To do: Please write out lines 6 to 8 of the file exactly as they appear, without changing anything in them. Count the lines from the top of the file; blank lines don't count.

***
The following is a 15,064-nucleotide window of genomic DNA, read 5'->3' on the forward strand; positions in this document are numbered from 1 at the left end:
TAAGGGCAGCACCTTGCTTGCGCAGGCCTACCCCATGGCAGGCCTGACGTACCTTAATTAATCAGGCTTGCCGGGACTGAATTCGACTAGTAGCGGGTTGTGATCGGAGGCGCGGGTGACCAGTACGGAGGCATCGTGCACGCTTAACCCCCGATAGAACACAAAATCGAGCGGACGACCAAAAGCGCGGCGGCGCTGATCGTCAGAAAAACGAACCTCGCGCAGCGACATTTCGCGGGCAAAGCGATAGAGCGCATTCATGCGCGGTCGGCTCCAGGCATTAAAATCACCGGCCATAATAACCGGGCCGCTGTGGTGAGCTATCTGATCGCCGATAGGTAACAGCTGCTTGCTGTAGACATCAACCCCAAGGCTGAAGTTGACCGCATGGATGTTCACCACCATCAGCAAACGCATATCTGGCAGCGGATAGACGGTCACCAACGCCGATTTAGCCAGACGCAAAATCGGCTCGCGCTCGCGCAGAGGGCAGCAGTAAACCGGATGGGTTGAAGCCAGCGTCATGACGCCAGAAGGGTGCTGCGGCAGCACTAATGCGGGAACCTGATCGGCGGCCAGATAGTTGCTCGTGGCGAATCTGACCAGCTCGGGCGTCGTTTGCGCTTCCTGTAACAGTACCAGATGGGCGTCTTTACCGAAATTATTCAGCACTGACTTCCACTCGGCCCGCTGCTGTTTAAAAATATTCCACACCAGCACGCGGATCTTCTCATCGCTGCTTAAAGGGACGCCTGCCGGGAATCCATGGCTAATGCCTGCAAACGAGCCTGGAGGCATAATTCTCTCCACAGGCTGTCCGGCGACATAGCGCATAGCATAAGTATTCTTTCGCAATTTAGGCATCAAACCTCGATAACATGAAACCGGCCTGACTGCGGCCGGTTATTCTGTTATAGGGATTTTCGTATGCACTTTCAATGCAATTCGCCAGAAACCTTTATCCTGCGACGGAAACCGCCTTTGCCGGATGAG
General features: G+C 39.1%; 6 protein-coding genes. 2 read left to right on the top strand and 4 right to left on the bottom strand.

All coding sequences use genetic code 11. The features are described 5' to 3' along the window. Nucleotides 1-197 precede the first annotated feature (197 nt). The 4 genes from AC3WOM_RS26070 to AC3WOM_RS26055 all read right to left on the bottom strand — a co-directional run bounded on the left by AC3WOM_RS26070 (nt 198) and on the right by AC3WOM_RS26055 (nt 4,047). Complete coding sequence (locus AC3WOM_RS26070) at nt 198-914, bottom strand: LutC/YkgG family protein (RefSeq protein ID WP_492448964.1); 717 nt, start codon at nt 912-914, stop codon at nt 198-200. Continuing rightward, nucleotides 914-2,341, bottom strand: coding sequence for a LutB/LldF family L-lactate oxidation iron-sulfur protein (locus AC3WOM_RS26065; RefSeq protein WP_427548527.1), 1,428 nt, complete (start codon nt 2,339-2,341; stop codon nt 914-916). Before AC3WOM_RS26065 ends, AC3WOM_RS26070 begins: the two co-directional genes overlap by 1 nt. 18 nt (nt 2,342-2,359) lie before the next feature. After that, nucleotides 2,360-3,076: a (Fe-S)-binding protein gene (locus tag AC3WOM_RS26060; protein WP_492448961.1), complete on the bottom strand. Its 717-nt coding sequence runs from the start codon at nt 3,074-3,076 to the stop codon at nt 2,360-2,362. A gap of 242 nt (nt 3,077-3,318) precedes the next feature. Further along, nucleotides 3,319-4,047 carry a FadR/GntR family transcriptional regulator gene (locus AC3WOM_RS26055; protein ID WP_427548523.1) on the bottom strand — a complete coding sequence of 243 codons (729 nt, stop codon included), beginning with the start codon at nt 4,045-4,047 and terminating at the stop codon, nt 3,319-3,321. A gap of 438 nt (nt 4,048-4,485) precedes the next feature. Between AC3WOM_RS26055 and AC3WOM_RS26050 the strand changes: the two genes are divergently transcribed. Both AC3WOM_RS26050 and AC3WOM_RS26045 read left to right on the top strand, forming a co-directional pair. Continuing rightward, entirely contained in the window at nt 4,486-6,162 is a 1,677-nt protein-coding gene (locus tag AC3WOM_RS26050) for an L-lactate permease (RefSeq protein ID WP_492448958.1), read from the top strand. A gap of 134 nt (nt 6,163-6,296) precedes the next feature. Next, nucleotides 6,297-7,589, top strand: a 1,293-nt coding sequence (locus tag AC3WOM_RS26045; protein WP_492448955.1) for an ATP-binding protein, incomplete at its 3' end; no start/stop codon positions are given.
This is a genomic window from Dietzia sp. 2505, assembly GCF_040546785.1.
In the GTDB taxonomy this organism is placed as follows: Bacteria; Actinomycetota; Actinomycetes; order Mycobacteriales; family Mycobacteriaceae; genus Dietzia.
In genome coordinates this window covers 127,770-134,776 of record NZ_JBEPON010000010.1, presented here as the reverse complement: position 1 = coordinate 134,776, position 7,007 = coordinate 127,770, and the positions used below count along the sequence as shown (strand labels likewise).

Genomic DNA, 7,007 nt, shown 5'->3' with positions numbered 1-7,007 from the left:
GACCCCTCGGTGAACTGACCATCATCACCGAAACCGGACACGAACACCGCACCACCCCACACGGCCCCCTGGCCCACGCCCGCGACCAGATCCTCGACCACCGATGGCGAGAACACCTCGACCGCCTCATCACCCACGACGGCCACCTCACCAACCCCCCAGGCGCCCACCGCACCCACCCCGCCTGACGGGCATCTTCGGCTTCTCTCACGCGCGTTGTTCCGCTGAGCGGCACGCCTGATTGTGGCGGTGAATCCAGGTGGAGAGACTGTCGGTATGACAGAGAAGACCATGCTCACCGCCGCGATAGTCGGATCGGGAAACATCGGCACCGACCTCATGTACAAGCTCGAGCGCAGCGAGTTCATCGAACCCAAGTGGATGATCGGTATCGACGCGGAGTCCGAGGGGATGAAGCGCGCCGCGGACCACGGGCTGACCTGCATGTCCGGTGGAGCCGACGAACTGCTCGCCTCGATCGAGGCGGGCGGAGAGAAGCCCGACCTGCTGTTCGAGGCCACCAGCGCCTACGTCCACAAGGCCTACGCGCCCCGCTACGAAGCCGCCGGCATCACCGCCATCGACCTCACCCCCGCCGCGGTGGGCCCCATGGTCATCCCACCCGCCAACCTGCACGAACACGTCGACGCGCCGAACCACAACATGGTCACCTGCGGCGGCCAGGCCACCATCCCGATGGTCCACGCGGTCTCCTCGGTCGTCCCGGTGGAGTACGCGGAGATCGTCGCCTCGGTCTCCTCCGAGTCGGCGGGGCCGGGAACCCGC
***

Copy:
In the GTDB taxonomy this organism is placed as follows: Bacteria; Actinomycetota; Actinomycetes; order Mycobacteriales; family Mycobacteriaceae; genus Dietzia.
In genome coordinates this window covers 127,770-134,776 of record NZ_JBEPON010000010.1, presented here as the reverse complement: position 1 = coordinate 134,776, position 7,007 = coordinate 127,770, and the positions used below count along the sequence as shown (strand labels likewise).

Genomic DNA, 7,007 nt, shown 5'->3' with positions numbered 1-7,007 from the left: